In the past three years, the former general has turned the screws on the entertainment and news industries. A new regulatory agency is overseeing output and censoring content. Soap operas, it insists, must contain no sex scenes, no blasphemy, no politics. Police and other authority figures should be presented in a positive light.
Which Sri Lanka appears in headlines in the years to come will depend to a large degree on the ramifications of the recent presidential election held on Nov. 16, when voters pivoted sharply, handing a landslide victory to a familiar but divisive face from the past and turning their backs on a disappointing reformist government.
The winner was Gotabaya Rajapaksa, the former defense minister and brother of former President Mahinda Rajapaksa. He trounced his main challenger, Saith Premadasa, of the governing United National Party. Yet Rajapaksa received almost no support from outside his own ethnic group, the mostly Buddhist Sinhalese population that makes up about 70 percent of Sri Lanka’s population. Ethnic Tamils account for about 15 percent, and Muslims approximately 10 percent.
The Rajapaksa family has dominated Sri Lankan politics for decades. Gotabaya—who, like Mahinda, is widely known by his first name—played a central role in what is arguably the bloodiest, most controversial chapter in the country’s history.
Space exploration is expensive, but it is a relatively minor line item in the U.S. budget.
NASA’s spending peaked at almost 4.5 percent of the federal budget in 1966, declined to 1 percent by 1975, and has gradually fallen to about half a percent in recent years. (In comparison, defense spending has hovered around 20 percent of the budget in recent years.)
Protests have erupted in Assam, Tripura, Arunachal Pradesh, Meghalaya, and Mizoram over the last two days. The growing protests have prompted the Northeast Frontier Railway (NFR) on Wednesday to cancel many trains and rescheduled a few that originate from the state.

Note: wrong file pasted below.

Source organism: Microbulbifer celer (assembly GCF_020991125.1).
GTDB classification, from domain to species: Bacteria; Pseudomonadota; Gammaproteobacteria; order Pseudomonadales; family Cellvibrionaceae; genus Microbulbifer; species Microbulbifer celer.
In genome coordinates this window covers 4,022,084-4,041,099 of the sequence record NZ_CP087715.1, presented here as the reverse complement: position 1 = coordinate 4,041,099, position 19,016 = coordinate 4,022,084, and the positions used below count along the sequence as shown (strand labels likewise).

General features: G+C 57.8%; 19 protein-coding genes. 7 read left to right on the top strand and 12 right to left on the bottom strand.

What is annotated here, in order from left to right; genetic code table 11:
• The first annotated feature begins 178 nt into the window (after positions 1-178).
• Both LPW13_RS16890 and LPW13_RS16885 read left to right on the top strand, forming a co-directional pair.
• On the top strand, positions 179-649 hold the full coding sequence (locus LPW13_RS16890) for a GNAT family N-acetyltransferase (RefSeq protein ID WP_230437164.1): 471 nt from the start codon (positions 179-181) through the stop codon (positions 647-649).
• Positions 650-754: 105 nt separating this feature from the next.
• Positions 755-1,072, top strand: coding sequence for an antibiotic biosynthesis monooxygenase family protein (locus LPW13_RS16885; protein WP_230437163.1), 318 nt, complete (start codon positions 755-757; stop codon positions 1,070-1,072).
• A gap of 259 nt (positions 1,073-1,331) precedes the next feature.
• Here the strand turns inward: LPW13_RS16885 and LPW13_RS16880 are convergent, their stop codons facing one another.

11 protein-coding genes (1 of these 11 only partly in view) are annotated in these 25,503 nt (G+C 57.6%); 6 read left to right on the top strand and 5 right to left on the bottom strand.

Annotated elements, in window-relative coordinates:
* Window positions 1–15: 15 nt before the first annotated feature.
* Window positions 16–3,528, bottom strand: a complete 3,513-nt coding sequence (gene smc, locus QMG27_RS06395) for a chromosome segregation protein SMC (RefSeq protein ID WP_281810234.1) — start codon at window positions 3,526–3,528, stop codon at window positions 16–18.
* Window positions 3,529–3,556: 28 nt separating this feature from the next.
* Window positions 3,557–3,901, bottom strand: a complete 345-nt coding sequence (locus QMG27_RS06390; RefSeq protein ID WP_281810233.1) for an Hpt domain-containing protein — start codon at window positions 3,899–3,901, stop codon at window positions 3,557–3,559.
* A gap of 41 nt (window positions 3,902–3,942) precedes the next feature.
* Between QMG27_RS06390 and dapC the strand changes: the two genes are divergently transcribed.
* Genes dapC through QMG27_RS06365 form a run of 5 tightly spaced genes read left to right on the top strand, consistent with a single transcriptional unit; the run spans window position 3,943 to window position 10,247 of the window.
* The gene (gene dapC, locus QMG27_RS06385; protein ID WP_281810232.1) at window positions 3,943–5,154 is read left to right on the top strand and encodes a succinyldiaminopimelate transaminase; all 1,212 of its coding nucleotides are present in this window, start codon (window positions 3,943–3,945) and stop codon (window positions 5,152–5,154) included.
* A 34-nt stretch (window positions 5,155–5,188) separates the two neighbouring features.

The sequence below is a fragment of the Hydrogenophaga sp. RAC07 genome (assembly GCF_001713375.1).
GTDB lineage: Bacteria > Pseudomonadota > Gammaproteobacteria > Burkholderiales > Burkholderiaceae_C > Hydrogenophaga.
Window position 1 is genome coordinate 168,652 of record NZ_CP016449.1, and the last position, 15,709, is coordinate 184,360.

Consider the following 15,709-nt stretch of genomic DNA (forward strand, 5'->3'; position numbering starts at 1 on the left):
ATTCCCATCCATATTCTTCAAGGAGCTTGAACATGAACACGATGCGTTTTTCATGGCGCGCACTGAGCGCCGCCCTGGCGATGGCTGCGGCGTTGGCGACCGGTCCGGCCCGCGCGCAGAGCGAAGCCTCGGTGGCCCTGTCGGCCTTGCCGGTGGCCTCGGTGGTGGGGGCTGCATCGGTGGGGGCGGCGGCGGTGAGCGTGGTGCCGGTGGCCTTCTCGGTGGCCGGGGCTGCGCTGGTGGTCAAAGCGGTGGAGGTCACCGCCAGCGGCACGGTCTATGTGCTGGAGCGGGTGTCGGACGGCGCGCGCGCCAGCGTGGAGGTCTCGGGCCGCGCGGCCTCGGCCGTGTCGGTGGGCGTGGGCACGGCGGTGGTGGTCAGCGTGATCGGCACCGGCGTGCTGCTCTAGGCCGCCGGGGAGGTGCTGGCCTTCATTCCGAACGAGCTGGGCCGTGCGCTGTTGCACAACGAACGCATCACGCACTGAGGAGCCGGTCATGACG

At least 14 trains have either been canceled, short terminated or diverted anticipating “disruptions in train movement”, NFR chief public relations officer Subhanan Chanda said.
The stakes are high for the ruling BJP-led NDA because the alliance is in power in most states. The NDA has defeated the Congress and other regional parties across the North-East in every election over the past five years, but the growing agitation against the citizenship amendment bill could lead to a political crisis for the ruling alliance.
For the fourth consecutive year, at least 250 journalists are imprisoned globally as authoritarians like Xi Jinping, Recep Tayyip Erdoğan, Mohammed bin Salman, and Abdel Fattah el-Sisi show no signs of letting up on the critical media.
The number of journalists imprisoned globally for their work in 2019 remained near record highs, as China tightened its iron grip on the press and Turkey, having stamped out virtually all independent reporting, released journalists awaiting trial or appeal.
Authoritarianism, instability, and protests in the Middle East led to a rise in the number of journalists locked up in the region — particularly in Saudi Arabia, which is now on par with Egypt as the third worst jailer worldwide.